The Fresh Princess poses an interesting question over at Pokerati about conflicts of interest in blogging, and links to this interesting CNET article about the topic. Which got me thinking. are we journalists?
Obviously there are some of us who are. Nobody's going to question the journalistic abilities and ethics of Dr. Pauly or the Up For Poker boys. But what about the rest of us? Those of us who aren't doing this professionally, or at best are doing this "semi-pro." Or more to the point, really, what about me? Because that's what it's all about, right? Me.
My blog, bitches, of course it's all about me. Believe it or not, this is something I've thought about before now, and before the whole ReviewMe controversy and before I started doing sponsored posts for PayPerPost. Once upon a time I took a journalism class, and was filled with all the idealism of becoming the next Bob Woodward. Only chubbier. Then I found out how much reporters get paid and decided public education would be far more lucrative.
So what am I? Well, I'm not a journalist, at least not here. This blog is not about reporting news. I might occassionally throw you a bone if I get wind of something newsworthy, but usually that's going to end up on Pokerworks. That's where I'm writing the things that might be looked upon as news. Or analysis of news, or regurgitation of news, or something like that. I like the work I do over there, because it allows me to fulfill the Woodward jones I still occassionally have, and I think I've done some decent writing over there.
But not everything I write there is like this article, which I thought was a pretty good piece on the WTO case between Antigua and the US. Some things are promo pieces, designed to inform visitors to Pokerworks about tourneys or new features on online poker sites, which by the way are the main method by which Pokerworks pays its bills. Those pieces aren't journalism by any stretch, they're ads. And there's nothing wrong with that. Pokerworks needs to pay the bills, including mine, and sponsorships by online poker rooms is how they do that. I don't think anyone is going to confuse this article I wrote promoting Mermaid Poker's freerolls with Haley's epic analysis and investigative report on the WSOP website and all its permutations.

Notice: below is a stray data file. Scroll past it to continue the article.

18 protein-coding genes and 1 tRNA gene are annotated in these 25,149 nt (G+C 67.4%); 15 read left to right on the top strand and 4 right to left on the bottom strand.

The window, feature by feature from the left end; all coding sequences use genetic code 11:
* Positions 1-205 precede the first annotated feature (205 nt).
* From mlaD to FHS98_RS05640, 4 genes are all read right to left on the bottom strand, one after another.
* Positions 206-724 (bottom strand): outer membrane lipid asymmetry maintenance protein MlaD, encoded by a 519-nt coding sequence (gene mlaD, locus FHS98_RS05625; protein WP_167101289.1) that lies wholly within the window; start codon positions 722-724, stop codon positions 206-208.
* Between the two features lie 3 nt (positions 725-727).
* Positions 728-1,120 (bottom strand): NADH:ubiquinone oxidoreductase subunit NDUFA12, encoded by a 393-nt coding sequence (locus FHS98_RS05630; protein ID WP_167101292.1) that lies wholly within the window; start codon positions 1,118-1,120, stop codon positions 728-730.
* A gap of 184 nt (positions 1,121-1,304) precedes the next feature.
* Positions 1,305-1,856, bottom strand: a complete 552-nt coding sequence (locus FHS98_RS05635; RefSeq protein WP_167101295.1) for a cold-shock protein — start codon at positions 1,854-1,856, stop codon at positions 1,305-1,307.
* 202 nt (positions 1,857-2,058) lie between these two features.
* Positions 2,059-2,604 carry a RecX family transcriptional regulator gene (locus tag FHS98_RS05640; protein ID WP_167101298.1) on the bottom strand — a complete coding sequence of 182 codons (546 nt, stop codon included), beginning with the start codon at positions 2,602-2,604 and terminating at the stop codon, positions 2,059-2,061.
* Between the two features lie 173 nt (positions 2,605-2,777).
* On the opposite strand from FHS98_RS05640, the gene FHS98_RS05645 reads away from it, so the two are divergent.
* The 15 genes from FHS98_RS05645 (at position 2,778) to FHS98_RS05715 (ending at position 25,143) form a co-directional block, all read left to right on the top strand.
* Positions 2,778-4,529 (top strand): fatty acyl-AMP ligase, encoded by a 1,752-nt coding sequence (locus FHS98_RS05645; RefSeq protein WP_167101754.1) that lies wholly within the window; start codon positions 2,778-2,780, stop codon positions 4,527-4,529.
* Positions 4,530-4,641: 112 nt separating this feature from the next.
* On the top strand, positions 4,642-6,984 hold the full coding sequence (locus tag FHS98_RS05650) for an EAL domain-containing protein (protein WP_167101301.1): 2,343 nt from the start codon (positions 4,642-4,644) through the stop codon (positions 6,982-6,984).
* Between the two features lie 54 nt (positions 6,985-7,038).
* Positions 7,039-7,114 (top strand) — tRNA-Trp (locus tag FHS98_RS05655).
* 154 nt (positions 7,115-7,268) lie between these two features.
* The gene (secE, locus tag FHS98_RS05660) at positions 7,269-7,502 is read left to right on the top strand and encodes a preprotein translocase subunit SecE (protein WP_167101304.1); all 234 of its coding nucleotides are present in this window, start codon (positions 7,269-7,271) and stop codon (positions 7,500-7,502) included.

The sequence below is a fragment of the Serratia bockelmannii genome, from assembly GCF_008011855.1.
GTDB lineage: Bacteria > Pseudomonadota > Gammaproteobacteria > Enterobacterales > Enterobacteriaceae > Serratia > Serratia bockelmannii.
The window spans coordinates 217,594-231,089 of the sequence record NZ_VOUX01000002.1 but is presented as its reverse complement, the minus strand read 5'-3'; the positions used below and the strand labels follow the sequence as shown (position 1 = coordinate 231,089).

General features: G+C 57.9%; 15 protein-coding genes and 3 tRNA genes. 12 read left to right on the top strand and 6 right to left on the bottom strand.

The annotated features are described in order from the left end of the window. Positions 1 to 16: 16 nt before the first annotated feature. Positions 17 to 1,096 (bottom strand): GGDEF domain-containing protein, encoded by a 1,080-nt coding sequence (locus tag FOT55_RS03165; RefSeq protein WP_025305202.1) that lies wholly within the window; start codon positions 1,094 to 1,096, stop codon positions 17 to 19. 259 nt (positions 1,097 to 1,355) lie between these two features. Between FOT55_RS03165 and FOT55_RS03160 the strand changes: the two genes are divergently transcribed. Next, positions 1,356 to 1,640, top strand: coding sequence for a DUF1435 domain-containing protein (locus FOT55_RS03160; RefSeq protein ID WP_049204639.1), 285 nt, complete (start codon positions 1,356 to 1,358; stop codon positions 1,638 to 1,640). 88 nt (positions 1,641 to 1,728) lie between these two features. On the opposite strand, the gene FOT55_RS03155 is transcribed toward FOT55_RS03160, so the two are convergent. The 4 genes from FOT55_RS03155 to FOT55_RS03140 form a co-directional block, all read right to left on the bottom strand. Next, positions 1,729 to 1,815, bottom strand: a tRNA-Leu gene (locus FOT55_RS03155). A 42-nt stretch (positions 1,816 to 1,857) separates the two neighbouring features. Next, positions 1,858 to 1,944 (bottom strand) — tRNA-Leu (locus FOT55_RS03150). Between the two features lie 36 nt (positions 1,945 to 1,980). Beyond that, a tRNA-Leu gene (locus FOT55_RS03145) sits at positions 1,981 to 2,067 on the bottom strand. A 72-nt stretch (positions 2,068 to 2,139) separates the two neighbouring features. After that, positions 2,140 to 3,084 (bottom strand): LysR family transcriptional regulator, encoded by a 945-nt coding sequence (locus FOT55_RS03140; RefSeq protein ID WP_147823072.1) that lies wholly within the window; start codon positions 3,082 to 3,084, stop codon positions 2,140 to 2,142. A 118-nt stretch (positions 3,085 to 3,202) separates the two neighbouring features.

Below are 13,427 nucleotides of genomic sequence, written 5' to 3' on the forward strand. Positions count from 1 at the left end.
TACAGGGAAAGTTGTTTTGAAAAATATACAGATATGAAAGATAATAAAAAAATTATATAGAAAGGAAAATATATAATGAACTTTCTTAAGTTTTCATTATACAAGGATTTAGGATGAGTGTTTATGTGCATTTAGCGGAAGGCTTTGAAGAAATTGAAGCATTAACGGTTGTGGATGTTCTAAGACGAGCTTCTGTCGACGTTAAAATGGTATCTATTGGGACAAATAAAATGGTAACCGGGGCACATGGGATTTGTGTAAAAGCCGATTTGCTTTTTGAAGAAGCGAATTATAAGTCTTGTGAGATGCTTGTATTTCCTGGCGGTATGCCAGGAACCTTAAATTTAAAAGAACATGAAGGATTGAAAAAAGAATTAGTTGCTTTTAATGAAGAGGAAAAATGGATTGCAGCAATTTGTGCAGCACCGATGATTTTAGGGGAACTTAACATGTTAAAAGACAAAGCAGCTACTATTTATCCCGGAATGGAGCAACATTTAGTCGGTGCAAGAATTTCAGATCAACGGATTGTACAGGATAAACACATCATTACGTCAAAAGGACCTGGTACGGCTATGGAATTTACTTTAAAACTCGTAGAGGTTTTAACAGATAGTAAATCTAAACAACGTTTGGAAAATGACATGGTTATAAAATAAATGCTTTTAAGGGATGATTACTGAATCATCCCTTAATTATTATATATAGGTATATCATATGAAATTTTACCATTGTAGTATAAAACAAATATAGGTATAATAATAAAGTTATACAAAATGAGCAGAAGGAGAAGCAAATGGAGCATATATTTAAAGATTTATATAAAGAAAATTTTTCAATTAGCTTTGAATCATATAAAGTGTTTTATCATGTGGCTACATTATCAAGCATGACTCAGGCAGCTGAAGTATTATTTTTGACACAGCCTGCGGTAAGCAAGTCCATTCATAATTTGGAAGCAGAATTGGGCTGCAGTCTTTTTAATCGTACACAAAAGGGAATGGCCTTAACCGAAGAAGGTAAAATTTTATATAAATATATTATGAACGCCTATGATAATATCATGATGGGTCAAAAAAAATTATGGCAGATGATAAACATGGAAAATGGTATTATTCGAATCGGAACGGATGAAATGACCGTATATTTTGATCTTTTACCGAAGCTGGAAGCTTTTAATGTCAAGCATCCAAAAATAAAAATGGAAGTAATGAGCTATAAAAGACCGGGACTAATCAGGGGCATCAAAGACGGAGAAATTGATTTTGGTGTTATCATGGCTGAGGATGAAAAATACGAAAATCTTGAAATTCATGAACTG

But does that make me less of a journalist than Haley? No. The thing that makes me less of a journalist than Haley, or Amy, or Pauly, or Otis or any of a number of other folks is that I'm not a journalist. I'm a writer. A scribbler. Every once in a while I'll get a chance to put on my Woodward hat and dig for a story, or break down a big pile of facts with decent analysis. But not often.
Usually, I'm a storyteller, a bard, a drunken scribe sitting in the corner looking at events through my own filter. And that's I suppose the big difference for me. Journalists are supposed to be objective, to subjugate themselves in the facts and the reporting thereof. Bloggers are by nature individual, and we celebrate our filters, our individual take on the facts, our spin on events.
And that, I suppose, is what makes this more fun. I don't really know if this ramble made any sense, but the end isn't what matters here, it's the journey. I guess I boil it down this way. Pokerstage is my gay online diary, and Pokerworks is where I write professionally, with more a sense of journalistic responsibility. So far, it's been a good ride. I enjoy writing the stuff I write at Pokerworks, and I couldn't stop this crazy train over here even if I tried. But I'm not a journalist, so I don't hold myself to those standards. I am however a writer (some days moreso than others), and damn proud to be one.